I have a parent and child table. We just noticed that there are cases that the download_delete cursor of the parent says it should delete records while the download_delete cursor of child records says it should not.
This is offcourse not right, and I was looking in to changing the download_delete cursor of the child table so that it complies with the parent table.
But to my astonishment I noticed that the child and parent records are in fact deleted from the remote database whenever parent records are deleted even though there is a foreign key constraint (I was expecting an exception or error). I checked in Sybase central (of the remote db) to see if the constrains has a cascade delete but the Delete action is "Not permitted".
another odd thing I noticed was when I was checking the logs of the remote database. I saw that the parent record was FIRST removed and then the Child record was removed (all within 1 and the same synchronization but still)...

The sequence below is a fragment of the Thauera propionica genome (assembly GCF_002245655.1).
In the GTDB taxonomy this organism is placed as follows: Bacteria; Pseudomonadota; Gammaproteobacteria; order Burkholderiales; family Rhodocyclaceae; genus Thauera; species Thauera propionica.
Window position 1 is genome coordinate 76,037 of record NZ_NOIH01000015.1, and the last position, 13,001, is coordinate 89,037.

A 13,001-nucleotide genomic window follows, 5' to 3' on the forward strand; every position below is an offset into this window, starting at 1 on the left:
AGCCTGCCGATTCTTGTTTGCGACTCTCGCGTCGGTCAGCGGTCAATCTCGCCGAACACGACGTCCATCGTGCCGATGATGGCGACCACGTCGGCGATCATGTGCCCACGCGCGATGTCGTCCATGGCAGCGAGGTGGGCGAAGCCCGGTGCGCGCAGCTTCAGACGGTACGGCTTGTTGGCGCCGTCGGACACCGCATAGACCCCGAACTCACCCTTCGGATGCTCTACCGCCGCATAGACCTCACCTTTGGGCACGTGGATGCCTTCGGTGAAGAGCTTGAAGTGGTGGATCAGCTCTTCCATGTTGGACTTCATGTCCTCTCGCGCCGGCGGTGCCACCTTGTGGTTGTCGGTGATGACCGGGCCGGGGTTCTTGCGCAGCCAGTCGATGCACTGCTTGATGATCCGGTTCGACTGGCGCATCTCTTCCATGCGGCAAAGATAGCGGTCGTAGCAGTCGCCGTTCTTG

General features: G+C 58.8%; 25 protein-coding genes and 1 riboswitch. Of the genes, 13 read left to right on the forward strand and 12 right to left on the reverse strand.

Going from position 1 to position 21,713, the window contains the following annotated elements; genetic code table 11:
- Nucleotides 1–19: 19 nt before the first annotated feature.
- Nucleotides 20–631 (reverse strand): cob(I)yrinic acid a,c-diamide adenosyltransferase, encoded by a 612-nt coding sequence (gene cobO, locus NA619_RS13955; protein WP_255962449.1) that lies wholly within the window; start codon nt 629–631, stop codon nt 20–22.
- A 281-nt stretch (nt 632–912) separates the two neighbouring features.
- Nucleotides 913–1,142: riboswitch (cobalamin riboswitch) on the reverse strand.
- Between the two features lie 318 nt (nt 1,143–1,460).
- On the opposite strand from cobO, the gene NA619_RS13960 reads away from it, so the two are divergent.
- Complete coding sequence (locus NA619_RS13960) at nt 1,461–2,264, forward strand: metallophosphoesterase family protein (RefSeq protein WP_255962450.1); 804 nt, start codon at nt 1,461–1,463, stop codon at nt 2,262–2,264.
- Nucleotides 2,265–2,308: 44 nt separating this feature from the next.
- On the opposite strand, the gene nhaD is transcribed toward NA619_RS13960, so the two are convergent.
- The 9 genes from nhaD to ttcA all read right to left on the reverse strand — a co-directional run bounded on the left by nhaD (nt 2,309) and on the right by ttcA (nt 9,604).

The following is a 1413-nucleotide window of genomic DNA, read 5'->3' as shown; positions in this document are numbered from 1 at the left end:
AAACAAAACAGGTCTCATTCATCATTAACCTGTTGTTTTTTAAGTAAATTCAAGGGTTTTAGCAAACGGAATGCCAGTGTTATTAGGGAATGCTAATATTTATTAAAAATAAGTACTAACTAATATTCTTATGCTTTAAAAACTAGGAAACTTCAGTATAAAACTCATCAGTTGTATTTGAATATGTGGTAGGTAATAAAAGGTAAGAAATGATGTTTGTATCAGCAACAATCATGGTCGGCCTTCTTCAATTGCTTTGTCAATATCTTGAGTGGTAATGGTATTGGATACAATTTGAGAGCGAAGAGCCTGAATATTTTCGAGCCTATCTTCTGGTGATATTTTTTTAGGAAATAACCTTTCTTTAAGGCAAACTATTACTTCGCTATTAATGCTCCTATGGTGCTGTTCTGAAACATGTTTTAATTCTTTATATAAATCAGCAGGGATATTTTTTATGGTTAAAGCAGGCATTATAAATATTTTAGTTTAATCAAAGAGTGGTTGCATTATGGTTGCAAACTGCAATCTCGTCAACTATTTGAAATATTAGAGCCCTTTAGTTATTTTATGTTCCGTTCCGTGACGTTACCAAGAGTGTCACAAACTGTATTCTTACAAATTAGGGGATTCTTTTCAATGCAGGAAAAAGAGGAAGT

How is this possible?
> How is this possible?
It is a feature! Seriously! In order to serve you better, the dbmlsync client silently deletes rows that get in the way of a smooth download!
Referential integrity checked at the end of the transaction The MobiLink client incorporates changes from the download in a single transaction. To offer more flexibility, referential integrity checking occurs at the end of this transaction. Because checking is delayed, the database may temporarily pass through states where referential integrity is violated. This is because rows that violate referential integrity are automatically removed before the download is committed.
As punishment for not accepting the default behavior, you are forced to learn about sp_hook procedures and write a bunch of code...
Changing the default behavior For SQL Anywhere clients, you can use the sp_hook_dbmlsync_download_ri_violation client event hook to handle the referential integrity violation. Dbmlsync also writes an entry to its log. See: sp_hook_dbmlsync_download_log_ri_violation sp_hook_dbmlsync_download_ri_violation
Most people ( well, me :) find it easier to restructure their affairs ( i.e., their schema and/or application ) to avoid this feature altogether; i.e., go along to get along.